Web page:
Main lines: in

Arc of

Essentials

©


Relations between The Four

Domains

of Information



[dd. 2020|05|12 - 17h:18m (08s:003ms) ]

Overall view:

 The Four

Domains

of Information

  I

II

III

IV

Field of knowledge


Psychology

Logic

Causality

Communication and Language

Domain


(process level)
Psychological processes
Abstract patterns
Physical processes
Social interactions

Typical activity


Performance, motivation, experience, quality, consciousness
Reasoning, inference, judgment, truthfinding
Operation, influencing, directing
Sending and receiving of information

Verbal and nonverbal encoding and decoding

Problem

What determines well-being, responding, decision-making of people?
How do you know what is true, probable, or plausible?
What is causing a phenomenon - and what are its consequences?
What does language 'tell'? What does communication 'do'?

Topic


Model of functioning/system
Laws of truth,
valid schemes of inference
Laws of cause-effect,
causal hypothesis/model
Principles of contact, communication and language use

Mode of information


Information in behavior and experience
Information in combinations and implications
Information in processes of cause-effect
Information in sign and meaning

Substance


Quality: meanings, sense-data, emotions, esthetics, .. qualia
Quantity: combinations, derivation relations
Operation: dynamics; causal mechanisms
Physical manifestation: expressions

Type of structure


Semantic network

Content and consistency of experience : model, determines associative thinking.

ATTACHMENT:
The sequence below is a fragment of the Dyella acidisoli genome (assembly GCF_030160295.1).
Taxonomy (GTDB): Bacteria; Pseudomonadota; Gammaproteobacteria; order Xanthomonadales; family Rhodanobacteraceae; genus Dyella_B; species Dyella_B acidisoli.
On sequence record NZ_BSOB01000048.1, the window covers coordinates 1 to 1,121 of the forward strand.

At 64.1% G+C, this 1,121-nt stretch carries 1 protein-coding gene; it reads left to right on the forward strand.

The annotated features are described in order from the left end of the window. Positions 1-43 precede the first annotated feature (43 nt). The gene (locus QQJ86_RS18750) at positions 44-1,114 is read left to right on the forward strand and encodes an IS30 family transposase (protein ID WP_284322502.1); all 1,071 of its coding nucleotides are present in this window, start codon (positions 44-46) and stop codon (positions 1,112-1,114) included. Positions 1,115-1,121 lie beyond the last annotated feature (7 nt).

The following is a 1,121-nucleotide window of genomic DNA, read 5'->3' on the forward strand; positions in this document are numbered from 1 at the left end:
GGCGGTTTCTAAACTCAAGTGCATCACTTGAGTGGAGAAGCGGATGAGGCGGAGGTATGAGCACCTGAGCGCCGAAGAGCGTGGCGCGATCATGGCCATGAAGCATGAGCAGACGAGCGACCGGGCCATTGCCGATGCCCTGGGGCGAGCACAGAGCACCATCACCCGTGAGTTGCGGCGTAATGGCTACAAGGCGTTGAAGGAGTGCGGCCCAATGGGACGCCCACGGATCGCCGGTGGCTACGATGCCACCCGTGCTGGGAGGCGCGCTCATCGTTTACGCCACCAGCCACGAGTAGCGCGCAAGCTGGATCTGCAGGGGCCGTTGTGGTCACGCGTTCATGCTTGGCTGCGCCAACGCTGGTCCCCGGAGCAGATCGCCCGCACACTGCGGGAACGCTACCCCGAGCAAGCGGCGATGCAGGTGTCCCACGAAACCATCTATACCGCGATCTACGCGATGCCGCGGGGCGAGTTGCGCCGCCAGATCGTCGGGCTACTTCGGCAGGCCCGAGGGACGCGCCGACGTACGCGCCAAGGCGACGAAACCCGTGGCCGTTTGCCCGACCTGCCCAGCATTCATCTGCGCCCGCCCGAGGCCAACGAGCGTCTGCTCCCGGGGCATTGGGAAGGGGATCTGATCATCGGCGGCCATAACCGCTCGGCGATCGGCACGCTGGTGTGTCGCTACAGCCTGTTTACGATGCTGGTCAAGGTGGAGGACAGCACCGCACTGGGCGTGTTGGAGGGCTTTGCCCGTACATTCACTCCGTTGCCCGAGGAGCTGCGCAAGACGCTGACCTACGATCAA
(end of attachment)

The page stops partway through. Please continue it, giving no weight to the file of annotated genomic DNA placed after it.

'We anticipate events by construing their replications' (Kelly, G.A., 1955; Construct Theory, Construction Collorary').
'The map is not the territory' (A. Korzybski).
Logical structure

Planning Patterns: Abstract structure, represents logical combinations and implications: preconditions for truth value.
'To discover truths is the task of all sciences, it falls to logic to discern the laws of truth' (G. Frege).
Causal relations

Using information to achieve desired results.
Syntax

'Rules' and 'vocabulary' - from language, culture, events or improvisation - for expressing information.
Preconditions for communication.
'The choice of the signifier.. has no natural connection with the signified' (F. de Saussure, 1916; 1922: p.200).
'The connection of linguistic forms with their meanings is wholly arbitrary' (L. Bloomfield, 1933, p.145) .

Unique features


Capacity for consciousness -
Unique features:
(·) Is a necessary condition for all experience and information that we can know of.
(·) Includes quality of experience, intrinsic value, sensory experience, emotion, qualia etc..
Examples:
• Conscious awareness.
• Conscious noting something (on grounds of difference).
• Degree of global intensity of consciousness.
• Subjective sensations (sentiency).
• Quality aspects of experiences (qualia).
• Clarity, sharpness and detail of experience (lucidity).
• Dynamics of experience (vividness).
• Degree of specific intensity of experience (impressiveness).
• Sense encountered (pregnancy).
• Meaning perceived (intensionality).
• Overall experience of quality (e.g. experienced degree of happiness, contentment, gratification, fulfillment, satisfaction).
(see a.o. Miller, Kaplan, Searle, Nagel, Chalmers, Lanier, etc.).